Hive Health Media

Should both Men and Women Get the HPV Vaccine or Not?

Oral sex can cause cancer. It starts with the human papillomavirus, or HPV and may take years to develop. For this reason a new report from the Center for Disease Control and Prevention is recommending that all young men between eleven and twenty-one should be immunized. The vaccine program would protect males against throat cancer and in females helps protect them from cervical cancer among others caused by HPV. New research data from epidemiologists shows the HPV vaccines to be ‘very effective’ in reducing and preventing genital warts in both sexes, as well as cancer.

HPV Virus - Oral Sex Cancer Risk

HPV Risk

Unfortunately there is a great deal of ignorance about sexually transmitted infections, or STIs in general and HPV in particular. A recent survey says that 25% of all girls wrongly believes that the HPV vaccine protects them from all STIs. Some STI viruses cause cervical, neck and head cancer as well as genital warts. The call to immunize boys against HPV comes after a worrying spike in the number of cancer cases caused by oral sex, among younger males.

There are now more than one thousand cases of throat cancer every year. Which is a 100% increase since 1995, before when, the numbers were plateaued. 7 out of 10 cases are caused by HPV. It was just 3 out of 10 in the pre 1995 era. A new study also extrapolated that sixteen million people in the US have HPV in their mouth and throat. Fortunately most do not have the strain that causes cancer. The HPV immunization is encouraged for girls and has been largely administered since 2006, but not quite half of young girls have received a minimum of 1 out of the 3 recommended shots.

HPV and Throat Cancer

Saliva and sexual fluids are the main transmitters of the virus which does not discriminate along gender lines. So that a full vaccination program would reduce the risks of both throat cancer for boys and girls and cervical cancer in girls. Males are more likely to get throat cancer than girls, simply because HPV colonizes the female genital tract. This type of cancer has a 2 to 3 decade incubation period and the current spike in the number of HPV-cancer cases has its origins in the ‘free love’ era of the 1960’s. It would seem that oral sex was prevalent among the hippies because of the safety from pregnancy considerations.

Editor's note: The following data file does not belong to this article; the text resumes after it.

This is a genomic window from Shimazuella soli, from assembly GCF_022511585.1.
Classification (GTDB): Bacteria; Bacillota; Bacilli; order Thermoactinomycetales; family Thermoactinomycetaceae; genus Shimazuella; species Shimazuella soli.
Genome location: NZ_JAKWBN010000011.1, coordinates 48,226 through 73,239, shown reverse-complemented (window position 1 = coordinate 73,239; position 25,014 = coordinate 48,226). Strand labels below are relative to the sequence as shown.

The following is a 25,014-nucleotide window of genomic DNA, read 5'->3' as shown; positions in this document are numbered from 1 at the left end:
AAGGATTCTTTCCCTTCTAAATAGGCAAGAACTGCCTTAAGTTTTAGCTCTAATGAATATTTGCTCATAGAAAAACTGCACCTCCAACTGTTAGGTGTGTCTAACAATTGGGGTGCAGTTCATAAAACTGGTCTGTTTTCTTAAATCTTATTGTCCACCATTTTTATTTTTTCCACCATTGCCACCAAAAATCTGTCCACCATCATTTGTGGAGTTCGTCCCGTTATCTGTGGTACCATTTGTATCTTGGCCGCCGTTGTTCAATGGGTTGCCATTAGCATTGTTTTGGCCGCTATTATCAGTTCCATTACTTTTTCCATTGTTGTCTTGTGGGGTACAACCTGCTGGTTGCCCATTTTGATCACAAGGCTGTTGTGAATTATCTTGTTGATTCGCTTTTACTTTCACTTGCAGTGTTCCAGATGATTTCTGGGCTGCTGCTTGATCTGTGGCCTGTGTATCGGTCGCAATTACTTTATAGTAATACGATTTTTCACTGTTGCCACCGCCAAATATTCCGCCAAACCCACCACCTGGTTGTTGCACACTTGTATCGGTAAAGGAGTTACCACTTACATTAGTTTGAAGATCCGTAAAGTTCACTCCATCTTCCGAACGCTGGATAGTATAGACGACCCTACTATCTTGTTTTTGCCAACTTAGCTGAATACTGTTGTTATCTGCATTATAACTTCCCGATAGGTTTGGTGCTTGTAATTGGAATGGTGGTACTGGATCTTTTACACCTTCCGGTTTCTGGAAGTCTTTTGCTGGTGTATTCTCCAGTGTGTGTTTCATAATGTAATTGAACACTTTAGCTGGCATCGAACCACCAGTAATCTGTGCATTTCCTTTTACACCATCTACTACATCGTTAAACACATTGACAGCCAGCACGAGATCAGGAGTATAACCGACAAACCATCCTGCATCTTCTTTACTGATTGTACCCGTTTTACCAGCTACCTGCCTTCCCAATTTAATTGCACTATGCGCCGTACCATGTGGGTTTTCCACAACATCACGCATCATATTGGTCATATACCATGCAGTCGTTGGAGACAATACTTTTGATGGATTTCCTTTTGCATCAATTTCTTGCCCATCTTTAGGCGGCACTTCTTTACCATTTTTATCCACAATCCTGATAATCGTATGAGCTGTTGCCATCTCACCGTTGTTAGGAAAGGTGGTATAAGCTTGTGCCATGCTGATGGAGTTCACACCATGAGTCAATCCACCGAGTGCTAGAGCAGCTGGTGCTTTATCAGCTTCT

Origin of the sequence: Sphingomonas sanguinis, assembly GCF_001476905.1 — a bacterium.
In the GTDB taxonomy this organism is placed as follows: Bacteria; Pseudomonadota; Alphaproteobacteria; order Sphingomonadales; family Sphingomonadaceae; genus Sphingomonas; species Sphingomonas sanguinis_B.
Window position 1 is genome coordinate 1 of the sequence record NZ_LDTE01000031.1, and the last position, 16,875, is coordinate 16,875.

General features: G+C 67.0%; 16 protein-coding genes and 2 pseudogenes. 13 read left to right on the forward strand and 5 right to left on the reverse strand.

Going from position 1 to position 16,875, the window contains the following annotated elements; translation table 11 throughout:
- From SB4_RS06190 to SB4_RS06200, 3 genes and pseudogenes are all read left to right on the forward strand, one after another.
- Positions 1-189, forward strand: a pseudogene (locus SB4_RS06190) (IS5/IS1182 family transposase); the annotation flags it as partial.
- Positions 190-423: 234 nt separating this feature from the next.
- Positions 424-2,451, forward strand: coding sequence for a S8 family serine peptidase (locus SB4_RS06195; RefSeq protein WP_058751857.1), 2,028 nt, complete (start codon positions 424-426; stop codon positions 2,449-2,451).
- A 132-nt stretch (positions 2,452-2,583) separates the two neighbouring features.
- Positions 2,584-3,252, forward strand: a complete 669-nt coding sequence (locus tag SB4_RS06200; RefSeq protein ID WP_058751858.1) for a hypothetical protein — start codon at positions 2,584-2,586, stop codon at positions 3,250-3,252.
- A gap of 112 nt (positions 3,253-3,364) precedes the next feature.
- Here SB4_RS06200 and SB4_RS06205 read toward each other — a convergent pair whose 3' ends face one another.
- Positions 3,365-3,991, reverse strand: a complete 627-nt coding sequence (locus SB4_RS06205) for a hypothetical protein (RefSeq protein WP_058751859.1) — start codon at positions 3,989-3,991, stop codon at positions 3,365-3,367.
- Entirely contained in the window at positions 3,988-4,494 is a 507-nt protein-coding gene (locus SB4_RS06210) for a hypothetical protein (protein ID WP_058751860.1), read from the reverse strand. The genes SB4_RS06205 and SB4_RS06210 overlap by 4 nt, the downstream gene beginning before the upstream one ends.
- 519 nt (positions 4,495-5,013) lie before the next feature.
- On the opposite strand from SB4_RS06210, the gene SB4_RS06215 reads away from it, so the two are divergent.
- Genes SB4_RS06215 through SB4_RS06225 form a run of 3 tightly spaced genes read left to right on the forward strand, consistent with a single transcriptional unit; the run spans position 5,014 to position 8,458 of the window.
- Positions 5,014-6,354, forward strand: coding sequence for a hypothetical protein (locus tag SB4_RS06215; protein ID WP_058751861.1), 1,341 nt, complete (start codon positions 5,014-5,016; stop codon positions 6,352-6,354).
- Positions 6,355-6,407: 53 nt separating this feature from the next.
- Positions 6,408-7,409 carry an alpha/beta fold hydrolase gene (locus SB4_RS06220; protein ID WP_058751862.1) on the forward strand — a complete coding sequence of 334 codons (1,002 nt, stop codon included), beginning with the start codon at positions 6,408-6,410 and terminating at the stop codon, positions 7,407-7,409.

The latest throat cancer victims also have a different demographic profile to those of a decade ago. They are more likely to be younger middle class patients rather than the older poorer smokers of the last generation. Widening the vaccination net to include boys will improve the health of the population as a whole by giving more protection to girls and preventing genital warts and anal cancer in both sexes. The stumbling block to this eminently sensible health program is, as ever, political. Michele Bachmann, congresswoman and would be presidential candidate has been heard to say of the HPV vaccination that it ‘ravages girls’.

Claire Al-Aufi is a contributing author for Hive Health Media who provides updates on health and fitness news.

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